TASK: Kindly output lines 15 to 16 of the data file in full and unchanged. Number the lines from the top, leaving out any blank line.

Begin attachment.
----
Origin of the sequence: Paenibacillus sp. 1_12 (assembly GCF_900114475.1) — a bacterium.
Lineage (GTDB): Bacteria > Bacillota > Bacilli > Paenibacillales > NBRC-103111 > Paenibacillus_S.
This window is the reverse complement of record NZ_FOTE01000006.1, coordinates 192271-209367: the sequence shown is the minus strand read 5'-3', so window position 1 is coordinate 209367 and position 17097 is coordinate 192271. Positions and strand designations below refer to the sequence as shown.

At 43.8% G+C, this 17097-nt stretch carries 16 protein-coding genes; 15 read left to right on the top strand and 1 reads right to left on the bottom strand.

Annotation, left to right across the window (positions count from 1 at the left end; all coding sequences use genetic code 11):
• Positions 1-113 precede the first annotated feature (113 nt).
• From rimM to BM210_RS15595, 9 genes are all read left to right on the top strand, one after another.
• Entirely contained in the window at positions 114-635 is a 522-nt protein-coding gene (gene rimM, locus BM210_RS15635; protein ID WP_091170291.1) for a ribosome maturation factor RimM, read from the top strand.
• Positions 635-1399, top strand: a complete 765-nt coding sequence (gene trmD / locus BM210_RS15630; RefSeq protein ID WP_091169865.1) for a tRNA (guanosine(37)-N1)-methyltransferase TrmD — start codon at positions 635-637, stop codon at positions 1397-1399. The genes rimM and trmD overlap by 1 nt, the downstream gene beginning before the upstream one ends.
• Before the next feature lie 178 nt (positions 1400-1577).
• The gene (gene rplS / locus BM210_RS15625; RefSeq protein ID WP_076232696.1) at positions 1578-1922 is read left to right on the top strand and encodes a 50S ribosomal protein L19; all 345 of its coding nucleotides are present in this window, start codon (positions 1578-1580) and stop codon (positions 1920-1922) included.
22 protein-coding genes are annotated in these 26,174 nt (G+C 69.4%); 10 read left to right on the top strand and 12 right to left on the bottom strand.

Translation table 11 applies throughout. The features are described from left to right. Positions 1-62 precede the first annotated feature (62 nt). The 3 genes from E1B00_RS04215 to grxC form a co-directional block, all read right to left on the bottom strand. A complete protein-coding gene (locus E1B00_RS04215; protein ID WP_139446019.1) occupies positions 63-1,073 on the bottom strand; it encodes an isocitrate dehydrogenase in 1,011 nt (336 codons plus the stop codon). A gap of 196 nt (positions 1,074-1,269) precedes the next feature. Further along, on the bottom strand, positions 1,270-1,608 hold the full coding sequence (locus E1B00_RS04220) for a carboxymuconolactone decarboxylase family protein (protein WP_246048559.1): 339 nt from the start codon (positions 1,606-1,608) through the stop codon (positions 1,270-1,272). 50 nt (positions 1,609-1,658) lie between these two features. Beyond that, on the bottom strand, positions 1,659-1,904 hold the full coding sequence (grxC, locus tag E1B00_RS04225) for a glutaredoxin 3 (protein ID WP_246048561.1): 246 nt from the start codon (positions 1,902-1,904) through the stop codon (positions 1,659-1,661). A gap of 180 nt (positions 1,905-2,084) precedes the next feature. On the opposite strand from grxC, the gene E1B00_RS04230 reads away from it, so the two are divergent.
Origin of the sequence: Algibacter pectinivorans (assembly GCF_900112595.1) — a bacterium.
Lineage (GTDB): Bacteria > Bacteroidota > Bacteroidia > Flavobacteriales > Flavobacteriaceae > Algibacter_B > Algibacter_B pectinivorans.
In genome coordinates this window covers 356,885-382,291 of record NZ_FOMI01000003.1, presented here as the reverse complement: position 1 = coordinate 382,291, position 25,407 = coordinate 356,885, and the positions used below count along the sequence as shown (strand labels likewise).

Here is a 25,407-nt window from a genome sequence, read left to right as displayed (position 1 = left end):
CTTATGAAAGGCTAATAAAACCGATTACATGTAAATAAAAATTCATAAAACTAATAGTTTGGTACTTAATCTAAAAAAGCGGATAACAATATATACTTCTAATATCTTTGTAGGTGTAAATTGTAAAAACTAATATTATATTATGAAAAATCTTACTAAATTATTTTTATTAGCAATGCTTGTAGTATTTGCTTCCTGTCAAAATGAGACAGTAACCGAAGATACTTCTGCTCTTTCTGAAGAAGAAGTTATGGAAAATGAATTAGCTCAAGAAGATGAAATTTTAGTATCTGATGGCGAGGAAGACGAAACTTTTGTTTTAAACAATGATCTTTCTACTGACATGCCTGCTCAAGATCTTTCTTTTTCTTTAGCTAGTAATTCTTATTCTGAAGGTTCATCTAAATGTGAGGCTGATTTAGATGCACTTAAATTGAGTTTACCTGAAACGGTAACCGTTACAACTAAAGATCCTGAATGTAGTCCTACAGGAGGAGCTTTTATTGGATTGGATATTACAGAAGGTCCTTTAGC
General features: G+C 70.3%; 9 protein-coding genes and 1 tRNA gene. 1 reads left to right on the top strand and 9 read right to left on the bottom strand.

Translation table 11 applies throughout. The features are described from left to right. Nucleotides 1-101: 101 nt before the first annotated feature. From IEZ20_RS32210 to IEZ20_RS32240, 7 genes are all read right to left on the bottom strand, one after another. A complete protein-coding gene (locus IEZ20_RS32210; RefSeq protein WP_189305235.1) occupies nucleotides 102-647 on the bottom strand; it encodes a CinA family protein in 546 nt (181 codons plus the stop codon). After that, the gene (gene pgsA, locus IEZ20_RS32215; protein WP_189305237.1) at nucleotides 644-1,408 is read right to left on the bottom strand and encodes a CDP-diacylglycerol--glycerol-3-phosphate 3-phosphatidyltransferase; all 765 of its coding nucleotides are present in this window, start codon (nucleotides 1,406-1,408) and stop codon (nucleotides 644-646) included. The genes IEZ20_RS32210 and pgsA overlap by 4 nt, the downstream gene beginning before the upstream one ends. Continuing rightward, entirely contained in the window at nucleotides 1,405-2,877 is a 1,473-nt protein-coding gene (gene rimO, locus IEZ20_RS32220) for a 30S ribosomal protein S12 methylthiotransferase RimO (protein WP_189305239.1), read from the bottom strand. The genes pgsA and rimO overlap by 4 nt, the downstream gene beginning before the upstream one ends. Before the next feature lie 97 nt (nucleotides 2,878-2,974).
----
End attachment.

Lineage (GTDB): Bacteria > Bacteroidota > Bacteroidia > Flavobacteriales > Flavobacteriaceae > Algibacter_B > Algibacter_B pectinivorans.
In genome coordinates this window covers 356,885-382,291 of record NZ_FOMI01000003.1, presented here as the reverse complement: position 1 = coordinate 382,291, position 25,407 = coordinate 356,885, and the positions used below count along the sequence as shown (strand labels likewise).